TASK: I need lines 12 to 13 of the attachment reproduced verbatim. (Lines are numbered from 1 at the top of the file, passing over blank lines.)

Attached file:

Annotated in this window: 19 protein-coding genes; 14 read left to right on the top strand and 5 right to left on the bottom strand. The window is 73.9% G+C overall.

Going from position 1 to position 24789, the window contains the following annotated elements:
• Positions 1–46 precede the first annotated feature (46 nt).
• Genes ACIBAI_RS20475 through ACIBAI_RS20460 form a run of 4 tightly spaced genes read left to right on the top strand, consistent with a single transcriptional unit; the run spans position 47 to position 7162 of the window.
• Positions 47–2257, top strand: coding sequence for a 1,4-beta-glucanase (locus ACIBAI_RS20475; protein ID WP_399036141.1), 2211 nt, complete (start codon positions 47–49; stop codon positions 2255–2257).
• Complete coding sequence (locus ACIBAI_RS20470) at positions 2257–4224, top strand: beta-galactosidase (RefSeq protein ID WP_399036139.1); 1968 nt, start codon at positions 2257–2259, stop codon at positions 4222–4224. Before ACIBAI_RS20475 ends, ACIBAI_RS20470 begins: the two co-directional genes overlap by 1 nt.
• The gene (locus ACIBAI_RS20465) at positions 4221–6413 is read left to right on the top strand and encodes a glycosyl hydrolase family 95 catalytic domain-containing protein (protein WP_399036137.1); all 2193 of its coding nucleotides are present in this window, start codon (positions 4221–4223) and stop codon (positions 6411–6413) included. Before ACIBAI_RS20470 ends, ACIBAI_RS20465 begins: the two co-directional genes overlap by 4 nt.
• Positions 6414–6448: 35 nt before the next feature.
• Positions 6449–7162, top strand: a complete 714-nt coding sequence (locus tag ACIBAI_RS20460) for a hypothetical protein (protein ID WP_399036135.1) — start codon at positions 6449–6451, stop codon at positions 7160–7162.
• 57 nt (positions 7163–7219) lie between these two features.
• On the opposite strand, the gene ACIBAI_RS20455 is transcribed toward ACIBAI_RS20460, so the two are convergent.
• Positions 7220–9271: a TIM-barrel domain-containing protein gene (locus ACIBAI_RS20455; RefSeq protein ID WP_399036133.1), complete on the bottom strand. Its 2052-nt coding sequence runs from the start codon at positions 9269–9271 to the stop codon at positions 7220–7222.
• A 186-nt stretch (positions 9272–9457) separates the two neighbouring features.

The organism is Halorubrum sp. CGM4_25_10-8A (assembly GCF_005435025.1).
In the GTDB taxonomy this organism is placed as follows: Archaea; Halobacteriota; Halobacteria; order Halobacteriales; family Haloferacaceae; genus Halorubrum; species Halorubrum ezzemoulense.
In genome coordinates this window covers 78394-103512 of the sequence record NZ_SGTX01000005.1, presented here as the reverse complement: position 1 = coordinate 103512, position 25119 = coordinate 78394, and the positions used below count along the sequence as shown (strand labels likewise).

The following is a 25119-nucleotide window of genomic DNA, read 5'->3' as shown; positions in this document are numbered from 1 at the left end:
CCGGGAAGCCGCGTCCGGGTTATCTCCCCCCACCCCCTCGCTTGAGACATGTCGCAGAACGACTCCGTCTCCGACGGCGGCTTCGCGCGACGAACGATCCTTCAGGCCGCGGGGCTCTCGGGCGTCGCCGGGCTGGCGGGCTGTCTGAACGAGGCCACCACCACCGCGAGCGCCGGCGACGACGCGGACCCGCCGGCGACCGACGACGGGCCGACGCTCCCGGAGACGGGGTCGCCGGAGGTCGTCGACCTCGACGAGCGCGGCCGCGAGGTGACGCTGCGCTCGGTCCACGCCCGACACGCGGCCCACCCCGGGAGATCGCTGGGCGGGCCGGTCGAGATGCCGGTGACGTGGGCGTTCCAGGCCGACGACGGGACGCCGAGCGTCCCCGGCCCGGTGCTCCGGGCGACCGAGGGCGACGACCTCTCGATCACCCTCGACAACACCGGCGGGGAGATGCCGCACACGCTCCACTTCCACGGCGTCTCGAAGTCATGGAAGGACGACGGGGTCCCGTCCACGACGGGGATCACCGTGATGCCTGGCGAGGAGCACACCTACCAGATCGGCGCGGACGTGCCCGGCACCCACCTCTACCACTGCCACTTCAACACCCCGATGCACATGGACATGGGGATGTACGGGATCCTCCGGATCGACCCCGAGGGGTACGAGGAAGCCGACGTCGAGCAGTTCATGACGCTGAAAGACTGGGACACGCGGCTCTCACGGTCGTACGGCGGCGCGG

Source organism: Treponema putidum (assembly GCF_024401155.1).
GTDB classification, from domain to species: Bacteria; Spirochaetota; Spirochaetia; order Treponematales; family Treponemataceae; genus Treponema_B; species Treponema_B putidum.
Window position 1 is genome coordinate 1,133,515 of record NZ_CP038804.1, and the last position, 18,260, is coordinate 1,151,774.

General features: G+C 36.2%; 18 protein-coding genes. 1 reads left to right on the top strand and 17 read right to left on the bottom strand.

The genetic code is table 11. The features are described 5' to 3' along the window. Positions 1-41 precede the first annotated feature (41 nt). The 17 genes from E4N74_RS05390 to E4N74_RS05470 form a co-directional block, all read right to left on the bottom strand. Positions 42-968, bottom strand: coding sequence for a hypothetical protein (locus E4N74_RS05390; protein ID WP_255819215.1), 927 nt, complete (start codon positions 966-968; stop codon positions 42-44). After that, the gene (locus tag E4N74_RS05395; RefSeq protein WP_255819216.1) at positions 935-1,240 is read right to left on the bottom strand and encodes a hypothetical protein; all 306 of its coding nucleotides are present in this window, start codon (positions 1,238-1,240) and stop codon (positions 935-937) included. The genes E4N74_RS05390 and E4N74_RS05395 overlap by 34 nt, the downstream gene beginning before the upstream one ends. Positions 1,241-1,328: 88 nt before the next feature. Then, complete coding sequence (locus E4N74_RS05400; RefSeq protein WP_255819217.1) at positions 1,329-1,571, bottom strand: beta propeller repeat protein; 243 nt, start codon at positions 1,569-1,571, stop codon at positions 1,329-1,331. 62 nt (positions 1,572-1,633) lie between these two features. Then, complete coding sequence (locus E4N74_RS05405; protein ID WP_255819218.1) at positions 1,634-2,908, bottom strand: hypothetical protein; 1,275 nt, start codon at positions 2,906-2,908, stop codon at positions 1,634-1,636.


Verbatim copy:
• Positions 7220–9271: a TIM-barrel domain-containing protein gene (locus ACIBAI_RS20455; RefSeq protein ID WP_399036133.1), complete on the bottom strand. Its 2052-nt coding sequence runs from the start codon at positions 9269–9271 to the stop codon at positions 7220–7222.
• A 186-nt stretch (positions 9272–9457) separates the two neighbouring features.